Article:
Posted: Jun 16, 2010 1:42 pm
by Will S
[Following discussions in a couple of other threads, 'Non-theists - why should I not believe? ' and 'Redefining Faith', I have been motivated, for better or for worse, to write the following mini-essay. Need I add that comments and criticisms will be welcome?]

Very often in discussions between religious people and non-religious people, a religious person will say something along the following lines:

    Science is all very well. It is enormously powerful; it has solved lots of problems. But it has its limits; there are issues which scientific method cannot address, and problems which it cannot solve.
Of course, this statement is almost invariably followed by a 'therefore'. Sometimes it's a stupid and crude non sequitur, for example:

    Therefore, we must believe what's in the Bible.
Or sometimes it may sound more reasonable. Often it's along these lines:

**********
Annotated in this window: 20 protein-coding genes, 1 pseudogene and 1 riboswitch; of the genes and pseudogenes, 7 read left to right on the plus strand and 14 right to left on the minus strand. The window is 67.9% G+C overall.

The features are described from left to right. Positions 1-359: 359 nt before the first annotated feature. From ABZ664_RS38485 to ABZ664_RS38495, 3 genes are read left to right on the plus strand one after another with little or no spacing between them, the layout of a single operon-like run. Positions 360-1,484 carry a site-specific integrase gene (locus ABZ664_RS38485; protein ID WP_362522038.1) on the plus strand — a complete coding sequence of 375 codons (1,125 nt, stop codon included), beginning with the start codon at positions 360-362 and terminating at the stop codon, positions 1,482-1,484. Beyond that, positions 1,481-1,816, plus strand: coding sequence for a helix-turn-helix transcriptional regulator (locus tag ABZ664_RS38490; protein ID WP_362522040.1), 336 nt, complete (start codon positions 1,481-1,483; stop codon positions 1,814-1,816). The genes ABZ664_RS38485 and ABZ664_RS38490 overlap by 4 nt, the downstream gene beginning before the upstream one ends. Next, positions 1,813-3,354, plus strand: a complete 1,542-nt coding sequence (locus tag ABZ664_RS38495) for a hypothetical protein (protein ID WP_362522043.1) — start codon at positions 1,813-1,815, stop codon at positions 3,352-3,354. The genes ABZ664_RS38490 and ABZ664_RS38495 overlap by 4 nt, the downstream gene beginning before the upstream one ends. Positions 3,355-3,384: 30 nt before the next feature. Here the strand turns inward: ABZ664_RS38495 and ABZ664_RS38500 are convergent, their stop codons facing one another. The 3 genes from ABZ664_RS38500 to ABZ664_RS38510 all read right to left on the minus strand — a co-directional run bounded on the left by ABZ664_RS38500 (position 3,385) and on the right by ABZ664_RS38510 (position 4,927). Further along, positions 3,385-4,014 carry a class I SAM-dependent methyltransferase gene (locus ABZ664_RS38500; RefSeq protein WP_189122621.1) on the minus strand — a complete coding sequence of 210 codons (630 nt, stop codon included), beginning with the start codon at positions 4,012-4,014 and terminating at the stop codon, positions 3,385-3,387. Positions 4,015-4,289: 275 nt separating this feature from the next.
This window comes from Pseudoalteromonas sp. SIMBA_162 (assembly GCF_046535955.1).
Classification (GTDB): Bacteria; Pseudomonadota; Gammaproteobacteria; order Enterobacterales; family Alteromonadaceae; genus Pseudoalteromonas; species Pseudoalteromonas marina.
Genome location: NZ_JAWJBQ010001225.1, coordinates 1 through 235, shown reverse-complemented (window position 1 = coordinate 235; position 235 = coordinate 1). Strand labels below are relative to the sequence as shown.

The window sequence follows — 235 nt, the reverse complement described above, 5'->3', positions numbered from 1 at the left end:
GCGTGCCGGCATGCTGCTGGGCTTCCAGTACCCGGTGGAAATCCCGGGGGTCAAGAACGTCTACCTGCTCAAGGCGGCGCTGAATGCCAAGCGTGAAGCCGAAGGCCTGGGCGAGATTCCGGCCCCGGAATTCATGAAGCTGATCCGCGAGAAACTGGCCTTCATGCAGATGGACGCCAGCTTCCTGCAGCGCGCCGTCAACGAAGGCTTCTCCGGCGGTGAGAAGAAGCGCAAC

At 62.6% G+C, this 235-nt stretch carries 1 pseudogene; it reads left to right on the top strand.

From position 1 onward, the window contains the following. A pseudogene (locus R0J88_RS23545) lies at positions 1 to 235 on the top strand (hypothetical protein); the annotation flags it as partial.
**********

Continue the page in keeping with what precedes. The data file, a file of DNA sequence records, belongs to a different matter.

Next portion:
Therefore, we must recognise that there are other ways of finding out about reality, such as our intuitions or our emotions, and we should use these to supplement or even to correct what we learn from science.
The second of these caveats certainly sounds plausible. Surely, it's clear that in everyday life we find out a very great deal without using science? So science seems to be limited in the kind of way that the religious person claims. However, I suggest that this whole argument is misleading, and for one simple reason: it relies on a definition of science which is woolly and unsustainable.

For many or most people, the word 'science' suggests the use of elaborate equipment: telescopes, microscopes, mass spectrometers etc. It also may suggest elaborately designed experiments, and the use of advanced mathematical techniques: calculus, the analysis of variance etc.

But, of course, as good scientific text books are careful to point out, these things are not fundamental to science. The scientist may use elaborate equipment or elaborate mathematics, but, at bottom, scientific method is no more or less than 'applied common sense'. (Of course, some of the results of using 'applied common sense' may seem to violate other conclusions which we've reached using common sense – but that is a different issue.)